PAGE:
June 15, 2022
MANILA – “American occupation of the Philippines was the highest blessing that ever befell the Filipinos similar in a way to the advent of Spain,” declared Elpidio Quirino, during his Rizal Day speech in 1947. Years earlier, our first postwar president Manuel Roxas was equally effusive about our former colonizers. Amid growing social awareness of colonial injustices, he described America as “our mother, our protector, our liberator and now our benefactor” and reassured Washington that “[o]ur feeling toward America is not represented by the loud complaints of an articulate few in our midst.”
The words of our former presidents are particularly shocking since the Philippines is the home to Asia’s first anticolonial revolt. It also came on the heels of Manuel Quezon’s years-long quest to end American colonization; in fact, the Commonwealth-era president was so committed to our independence that, perhaps in a moment of exalted frustration, he declared, “I would rather have a government run like hell by Filipinos than a government run like heaven by Americans.”
Former senator Claro M. Recto had a term for our long tradition of strategic subservience to former colonizers: a “mendicant” foreign policy. In a particularly eloquent speech before the Nacionalista Party, Recto lamented how, “the weaklings, the sycophants, and the mendicants, who, to extricate the nation from misery they have brought about, have surrendered [the] political sovereignty and economic independence [of the Philippines to] exploiters and oppressors.”
Benigno Aquino Jr. another fiery senator of his era, was equally distraught. In a heartfelt essay for the Foreign Affairs magazine, he lamented how “Filipinos are bewildered about their identity.” Aquino fretted at how Filipinos ended up as “Asian people not Asian in the eyes of their fellow Asians and not Western in the eyes of the West.”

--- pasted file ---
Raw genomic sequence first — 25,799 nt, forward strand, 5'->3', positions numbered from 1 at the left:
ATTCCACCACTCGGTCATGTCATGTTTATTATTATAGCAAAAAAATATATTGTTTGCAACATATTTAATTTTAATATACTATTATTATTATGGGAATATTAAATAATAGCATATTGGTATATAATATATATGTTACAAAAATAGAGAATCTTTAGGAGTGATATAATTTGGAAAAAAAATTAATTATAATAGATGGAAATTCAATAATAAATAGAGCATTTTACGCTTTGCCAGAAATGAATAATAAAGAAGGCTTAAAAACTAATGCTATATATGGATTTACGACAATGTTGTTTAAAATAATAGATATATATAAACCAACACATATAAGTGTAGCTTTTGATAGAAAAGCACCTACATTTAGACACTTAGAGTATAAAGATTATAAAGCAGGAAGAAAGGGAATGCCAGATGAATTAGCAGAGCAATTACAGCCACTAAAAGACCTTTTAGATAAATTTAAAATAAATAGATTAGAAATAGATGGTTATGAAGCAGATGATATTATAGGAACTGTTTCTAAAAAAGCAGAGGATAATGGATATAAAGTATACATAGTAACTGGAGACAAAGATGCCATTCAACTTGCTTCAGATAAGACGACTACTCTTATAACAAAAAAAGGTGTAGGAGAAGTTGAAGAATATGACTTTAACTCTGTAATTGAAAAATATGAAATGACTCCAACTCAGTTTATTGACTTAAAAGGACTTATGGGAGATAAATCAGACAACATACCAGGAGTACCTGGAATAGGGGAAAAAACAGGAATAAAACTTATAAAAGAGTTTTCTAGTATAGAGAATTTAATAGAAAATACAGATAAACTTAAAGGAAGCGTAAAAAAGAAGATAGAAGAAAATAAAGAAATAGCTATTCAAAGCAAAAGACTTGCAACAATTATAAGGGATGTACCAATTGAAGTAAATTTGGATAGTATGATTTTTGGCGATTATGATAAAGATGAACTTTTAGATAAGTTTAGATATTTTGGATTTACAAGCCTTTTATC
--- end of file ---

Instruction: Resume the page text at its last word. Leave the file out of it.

In short, we were not only overly dependent on a former colonizer, effectively outsourcing our national security to Washington, but also struggled with fundamental identity issues decades into our formal independence. Half a century later, as America’s imperial power peaked, longtime provincial mayor Rodrigo Duterte tried to transform the Philippines’ strategic culture by consciously embracing an “independent” foreign policy.
Yet, his brazenly pro-Beijing predilections, combined with personal resentments toward the West, ended up weakening our traditional alliances without necessarily strengthening our position in the West Philippine Sea. A geopolitical novice, Mr. Duterte easily fell for China’s “pledge trap,” namely all those unfulfilled pledges of big ticket infrastructure investments. For some, the populist president was simply changing one strategic patron for the other.
If there is one Filipino president who came closest to achieving a semblance of strategic “independence” for the Philippines, it was no less than former dictator Ferdinand Marcos Sr. To be clear, his regime was deeply corrupt and brutal, overseeing a destructive war in Mindanao. And his economic policies ended up catastrophically for the whole nation.
Yet, Marcos’ foreign policy closely resembled what political scientists describe as “subaltern realism,” whereby weaker postcolonial nations can maximize their strategic room for maneuver by adopting robust and interlocking ties with rival powers for the purpose of national development. While maintaining a strong military alliance with Washington, Marcos also pursued economic relations with the Soviet Union and was also among the first US allies to normalize diplomatic ties with Maoist China. Not to mention, Marcos also oversaw the Philippines’ proactive occupation of disputed land features in the West Philippine Sea, including the establishment of an airstrip on Pag-asa Island.
Just weeks following his election victory, Ferdinand “Bongbong” Marcos Jr. is signaling that his foreign policy will be neither one of strategic subservience to the West nor driven by fruitless flirtation with China. If anything, he seems to be taking a page from his father’s strategic playbook by, inter alia, simultaneously pursuing warm ties with all major regional powers, including the US, India, China, South Korea, and Japan.
In fact, his appointment of Dr. Clarita Carlos, who is deeply familiar with the strategic culture and foreign policy bureaucracy of the Marcos era, as his national security adviser is quite telling. If we want to be respected as a truly independent nation, we need to dispense with both a “mendicant” strategic mindset as well as “amateur hour” antics in our foreign policy. Let’s see what the Marcos Jr. administration has to offer once in office.